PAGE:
A bad season has gotten worse for the Dallas Cowboys. Much worse.
Already without starting quarterback Dak Prescott due to a compound fracture and dislocation of his right ankle, backup Andy Dalton was forced out of the Cowboys' 25-3 loss to the Washington Football Team in the third quarter due to a concussion on Sunday.
"We need to be much better, and we're running out of time," coach Mike McCarthy said.
Dalton, who was making his second start in place of Prescott, took a hit to the head from linebacker Jon Bostic as he slid to the turf with 6:22 to play in the third quarter. Bostic was ejected from the game; Dalton went straight to the locker room for further examination and was replaced by rookie Ben DiNucci.
Before the injury, Dalton completed 9 of 19 passes for 75 yards. He was sacked three times and lost a fumble on the Cowboys' first possession, which led to a safety. He had one pass intercepted on a throw that was behind running back Ezekiel Elliott and tipped into linebacker Cole Holcomb's hands.
According to a team spokesman, Dalton was alert and doing much better than he was when he came off the field following the hit. He was in "good spirits" and will be flying home with the Cowboys.
McCarthy said he was not pleased with the passive reaction teammates had to the Bostic hit.
"We speak all the time about playing for one another, protecting one another," McCarthy said. "It definitely was not the response you would expect."
Asked what he thought of when he saw Dalton get hurt, Elliott said, "Just how s---ty this year has been. Yeah, just how bad this year has been. But we've still got time left. We've got a big division game next week [at the Philadelphia Eagles]. So, I mean, we've got to go out there and find a way to win."
But there was little hope the Cowboys (2-5) were going to come from behind to beat Washington with Dalton or without him.
Washington had more rushing yards on its first two series than it had averaged in the first six games. The Cowboys allowed three plays of more than 20 yards in the first half, pushing their total to 30 allowed for the season, including a 52-yard touchdown pass from Kyle Allen to Terry McLaurin, who ran by rookie Trevon Diggs for the score that gave Washington a 22-3 lead after two quarters.
It was the fourth time the Cowboys trailed by at least 17 points at halftime this season.
Washington finished with 208 yards rushing, led by Antonio Gibson's 128 yards on 20 carries. It marked the third time in the past four games the Cowboys have allowed at least 200 yards on the ground.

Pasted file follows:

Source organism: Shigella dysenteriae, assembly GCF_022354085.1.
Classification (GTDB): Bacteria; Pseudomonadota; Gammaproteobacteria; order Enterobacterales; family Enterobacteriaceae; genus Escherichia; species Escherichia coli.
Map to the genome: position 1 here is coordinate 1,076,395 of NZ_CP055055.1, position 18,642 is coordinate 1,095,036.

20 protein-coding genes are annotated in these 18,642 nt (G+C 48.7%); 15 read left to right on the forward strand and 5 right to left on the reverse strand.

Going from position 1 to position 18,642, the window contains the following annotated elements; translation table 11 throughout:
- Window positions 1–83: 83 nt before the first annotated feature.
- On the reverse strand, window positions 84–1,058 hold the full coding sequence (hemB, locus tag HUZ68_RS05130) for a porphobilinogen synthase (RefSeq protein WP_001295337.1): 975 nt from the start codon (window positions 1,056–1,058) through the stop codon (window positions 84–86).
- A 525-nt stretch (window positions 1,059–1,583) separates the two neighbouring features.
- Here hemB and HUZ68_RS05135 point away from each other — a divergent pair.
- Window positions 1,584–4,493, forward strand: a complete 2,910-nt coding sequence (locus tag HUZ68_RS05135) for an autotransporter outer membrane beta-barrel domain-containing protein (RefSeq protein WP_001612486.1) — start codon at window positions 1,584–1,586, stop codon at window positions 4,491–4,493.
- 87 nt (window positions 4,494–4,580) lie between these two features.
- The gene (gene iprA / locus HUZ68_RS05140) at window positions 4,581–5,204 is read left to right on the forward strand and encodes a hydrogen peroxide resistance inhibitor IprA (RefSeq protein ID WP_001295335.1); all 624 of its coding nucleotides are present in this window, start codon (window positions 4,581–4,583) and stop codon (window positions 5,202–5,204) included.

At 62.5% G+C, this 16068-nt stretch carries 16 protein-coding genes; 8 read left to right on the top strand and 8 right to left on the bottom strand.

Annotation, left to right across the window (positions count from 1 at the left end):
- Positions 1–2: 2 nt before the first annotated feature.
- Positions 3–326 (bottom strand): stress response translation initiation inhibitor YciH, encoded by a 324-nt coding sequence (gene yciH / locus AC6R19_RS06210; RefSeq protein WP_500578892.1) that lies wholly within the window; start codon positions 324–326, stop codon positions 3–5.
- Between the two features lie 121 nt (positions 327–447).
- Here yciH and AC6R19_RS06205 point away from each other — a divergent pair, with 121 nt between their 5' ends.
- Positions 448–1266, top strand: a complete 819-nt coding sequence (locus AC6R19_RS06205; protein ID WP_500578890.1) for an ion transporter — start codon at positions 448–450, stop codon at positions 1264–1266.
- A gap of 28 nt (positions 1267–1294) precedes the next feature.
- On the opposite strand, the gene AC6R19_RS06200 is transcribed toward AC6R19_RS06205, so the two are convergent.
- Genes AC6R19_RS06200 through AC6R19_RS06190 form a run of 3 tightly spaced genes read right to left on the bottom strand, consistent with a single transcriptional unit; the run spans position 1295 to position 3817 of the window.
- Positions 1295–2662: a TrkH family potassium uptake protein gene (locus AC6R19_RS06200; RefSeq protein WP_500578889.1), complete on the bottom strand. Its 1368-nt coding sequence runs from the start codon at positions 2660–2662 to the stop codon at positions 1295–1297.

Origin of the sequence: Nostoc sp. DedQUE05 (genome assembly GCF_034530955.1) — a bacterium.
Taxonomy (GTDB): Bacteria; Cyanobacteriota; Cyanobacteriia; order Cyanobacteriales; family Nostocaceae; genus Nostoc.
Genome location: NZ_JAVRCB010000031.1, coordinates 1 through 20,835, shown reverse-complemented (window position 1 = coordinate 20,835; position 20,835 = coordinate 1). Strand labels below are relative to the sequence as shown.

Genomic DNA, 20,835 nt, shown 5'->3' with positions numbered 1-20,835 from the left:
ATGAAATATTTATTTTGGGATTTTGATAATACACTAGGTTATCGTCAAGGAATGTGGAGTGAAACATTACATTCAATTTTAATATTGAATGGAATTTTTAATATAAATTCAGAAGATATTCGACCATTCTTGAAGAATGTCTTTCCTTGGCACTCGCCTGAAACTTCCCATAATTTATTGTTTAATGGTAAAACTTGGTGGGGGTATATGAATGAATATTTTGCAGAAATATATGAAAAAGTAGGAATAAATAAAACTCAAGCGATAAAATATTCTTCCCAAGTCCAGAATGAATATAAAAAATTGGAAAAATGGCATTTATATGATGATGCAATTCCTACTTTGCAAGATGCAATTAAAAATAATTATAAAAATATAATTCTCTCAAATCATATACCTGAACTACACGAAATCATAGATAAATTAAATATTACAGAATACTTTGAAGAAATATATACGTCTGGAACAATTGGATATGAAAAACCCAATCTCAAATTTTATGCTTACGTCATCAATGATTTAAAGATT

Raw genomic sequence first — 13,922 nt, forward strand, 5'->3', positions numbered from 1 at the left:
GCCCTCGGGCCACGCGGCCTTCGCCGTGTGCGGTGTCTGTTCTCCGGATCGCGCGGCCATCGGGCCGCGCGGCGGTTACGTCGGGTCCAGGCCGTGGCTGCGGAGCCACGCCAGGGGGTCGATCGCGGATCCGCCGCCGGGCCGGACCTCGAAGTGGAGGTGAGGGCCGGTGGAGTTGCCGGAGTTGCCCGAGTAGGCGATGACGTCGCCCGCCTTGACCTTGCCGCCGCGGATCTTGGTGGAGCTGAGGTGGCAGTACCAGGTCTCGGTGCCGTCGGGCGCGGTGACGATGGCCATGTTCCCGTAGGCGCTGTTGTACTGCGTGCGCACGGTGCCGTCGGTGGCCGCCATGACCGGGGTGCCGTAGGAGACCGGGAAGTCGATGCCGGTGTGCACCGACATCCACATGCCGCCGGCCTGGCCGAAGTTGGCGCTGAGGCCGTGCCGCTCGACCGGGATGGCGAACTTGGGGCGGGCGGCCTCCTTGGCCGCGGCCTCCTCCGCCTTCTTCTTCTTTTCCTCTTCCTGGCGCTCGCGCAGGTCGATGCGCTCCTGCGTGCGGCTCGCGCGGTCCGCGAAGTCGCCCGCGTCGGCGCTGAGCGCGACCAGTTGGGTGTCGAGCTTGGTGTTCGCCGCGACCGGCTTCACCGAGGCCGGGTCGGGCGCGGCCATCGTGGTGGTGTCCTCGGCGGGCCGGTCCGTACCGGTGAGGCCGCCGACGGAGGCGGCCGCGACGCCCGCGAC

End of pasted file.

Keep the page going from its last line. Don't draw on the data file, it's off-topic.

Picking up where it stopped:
"We're ticked off," Dallas defensive end Everson Griffen said. "I feel like everybody is tired of it. I feel like in order to do something about it, we have to do it as a team."
The Cowboys' offense also got little done, working with an offensive line in tatters with Tyron Smith and La'el Collins out for the year and Zack Martin missing Sunday's game because of a concussion. The Cowboys' starting line consisted of Cameron Erving, Connor Williams, Tyler Biadasz, Connor McGovern and Terence Steele, who had combined for just 35 starts with the team entering the game.
They could not hold up against Washington's formidable front, which kept Elliott in check, while Dalton was unable to get the ball downfield.
In two games without Prescott, the Cowboys have scored two field goals and one touchdown. According to ESPN Stats & Information research, Sunday marked the first time the Cowboys had just one receiver catch a pass in a game since Sept. 27, 2015, when Cole Beasley had four receptions in a loss to Atlanta.
"We've got to be better," Elliott said.
When things are as bad as they have been, there needs to be some historical context.
The last time the Cowboys had to use three quarterbacks in a season because of injury came in 2015. Tony Romo, who suffered a twice-broken right collarbone, started and finished just two games. The Cowboys also had Brandon Weeden, Matt Cassel and Kellen Moore, their current offensive coordinator, start games in that 4-12 season.
If Dalton does not clear the concussion protocol, DiNucci would get the start, with Garrett Gilbert, who has been with the team for a week, as the backup.
In 2017, playing without Elliott as he served a six-game suspension to start the season, the Cowboys lost three straight games and scored just two touchdowns -- vs. Atlanta (27-7), Philadelphia (37-9) and San Diego Chargers (28-6) -- in a stretch that ultimately kept them from the playoffs.
Is this year as bad as those past stretches of poor play? It sure feels that way even in a division as bad as the NFC East.
And if it matters, the Cowboys' playoff chances dropped to 16% with the loss, according to ESPN's Playoff Predictor.